Out Means No!

by Ms. Dany Canino

When all puppies were still with their mommas, and whenever they did something that displeased her, she would grab them by the scruff of their necks and shake them. She would also growl to verbally state her disapproval of the pup´s behavior. This very quickly taught the pup that if he started to do something wrong and his momma would growl, he had a sense memory of the correction to his scruff of neck. When the bad behavior stopped, momma would lick the pup about the head to let the pup know that she forgave him. Rarely did the puppy make the same mistake twice.

When we take a dog into our home we need to try and simulate our actions of teaching and correcting the pup like momma did.

To accomplish this you´ll need to put a collar (preferably a choke chain) on the pup and attach a leash. Lay down some objects that you don´t want the puppy to ever bother; the TV remote control, a dirty sock, the couch pillow, and a magazine or newspaper.

Walk the puppy over to any of these objects and as soon as he attempts to grab one, give a quick jerk of the leash as you scold, “OUT” to the pup. Make sure that you sound like you´re growling. When the pup stops his curiosity of the object, praise him both verbally and physically.

Chances are that if you approach any of these objects again, the pup will look away from them.

Don´t be afraid to make it an effective correction. If you only give him a tiny tug, he´ll have trouble believing you and, you´ll find yourself repeating this correction many times. Whereas, one good correction would teach the pup; not nag him.

In time, you won´t have to sound like you´re growling when you give this correction and you´ll be able to use it even when the dog is off leash.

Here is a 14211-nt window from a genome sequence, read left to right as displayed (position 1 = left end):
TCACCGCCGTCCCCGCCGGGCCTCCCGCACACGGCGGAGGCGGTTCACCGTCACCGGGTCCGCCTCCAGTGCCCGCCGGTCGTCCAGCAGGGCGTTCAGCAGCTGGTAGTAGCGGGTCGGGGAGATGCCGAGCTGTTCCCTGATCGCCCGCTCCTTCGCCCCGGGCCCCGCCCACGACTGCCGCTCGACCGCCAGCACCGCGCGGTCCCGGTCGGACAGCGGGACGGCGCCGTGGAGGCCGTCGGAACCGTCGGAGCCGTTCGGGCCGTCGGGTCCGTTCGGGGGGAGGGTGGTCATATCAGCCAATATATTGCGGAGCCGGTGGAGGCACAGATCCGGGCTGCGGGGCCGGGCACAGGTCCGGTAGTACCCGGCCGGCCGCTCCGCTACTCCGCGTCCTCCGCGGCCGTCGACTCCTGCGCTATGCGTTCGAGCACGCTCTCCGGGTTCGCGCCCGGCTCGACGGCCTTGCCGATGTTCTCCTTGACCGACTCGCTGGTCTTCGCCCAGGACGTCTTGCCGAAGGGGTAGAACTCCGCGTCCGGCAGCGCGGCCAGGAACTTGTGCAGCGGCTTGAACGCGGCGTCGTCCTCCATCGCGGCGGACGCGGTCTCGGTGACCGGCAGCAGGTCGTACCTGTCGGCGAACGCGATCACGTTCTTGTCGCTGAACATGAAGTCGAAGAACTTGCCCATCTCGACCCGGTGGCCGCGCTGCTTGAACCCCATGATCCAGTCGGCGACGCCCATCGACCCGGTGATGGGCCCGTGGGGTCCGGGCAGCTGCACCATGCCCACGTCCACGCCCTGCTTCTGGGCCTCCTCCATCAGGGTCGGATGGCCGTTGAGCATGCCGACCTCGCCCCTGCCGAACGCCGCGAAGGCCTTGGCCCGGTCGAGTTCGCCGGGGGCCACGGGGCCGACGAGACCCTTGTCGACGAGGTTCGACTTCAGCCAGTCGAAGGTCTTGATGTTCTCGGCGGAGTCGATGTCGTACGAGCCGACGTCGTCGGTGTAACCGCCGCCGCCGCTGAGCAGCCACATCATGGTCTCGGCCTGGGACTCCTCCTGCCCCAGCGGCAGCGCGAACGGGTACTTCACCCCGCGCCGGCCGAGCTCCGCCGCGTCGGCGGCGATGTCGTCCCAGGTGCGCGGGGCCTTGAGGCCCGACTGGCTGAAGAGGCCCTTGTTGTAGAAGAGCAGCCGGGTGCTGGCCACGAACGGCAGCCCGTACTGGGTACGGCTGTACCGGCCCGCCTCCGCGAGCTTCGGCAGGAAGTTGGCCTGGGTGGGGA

There is no reason why your dog can´t learn that certain items in your home are “off limits” to him, but that he can still have his toys. If you take the time to work on this, it won´t be long before the pup can have the freedom to be in the house without tearing things up.

Also, in time this corrective word can be used to stop any behavior that you disapprove of. Such as, excessive barking, scratching at the back door to get in, chasing the cat, or trying to drink out of the aquarium; (or some other household water container!).

It´s not good to use the word “No” for corrective work because if you have children around this can become a common household word. Therefore, your dog will think he´s being corrected when he´s not even doing anything wrong. Also, you can´t really growl when saying the word “No”, but you can sound like a real canine when you use the word, “Out”. Remember, we´re trying to simulate momma dog and her sound of correction.

This form of correction can be introduced to pups as young as 9-10 weeks of age. Obviously, if the dog you were working with was over 1 year, your correction with the leash would be stronger than it would be on a young pup under 1 year.

One of the most important things to remember is to verbally and/or physically praise your dog after a correction and, also whenever he does something appropriate; such as choosing to walk away from the remote that´s on the floor, or those dirty socks your kid has left out of the hamper.

By the way, if you are using the word “Out” to tell your dog to go outside; don´t panic that you´ll confuse your dog. Your tone of voice when you tell the dog to go out to the backyard is never growled. Your tone of voice can define a correction or simply imply a pleasant action. You make that decision.

Before you know it you´ll have a well behaved dog that respects your things and is content to play with “His” toys only.

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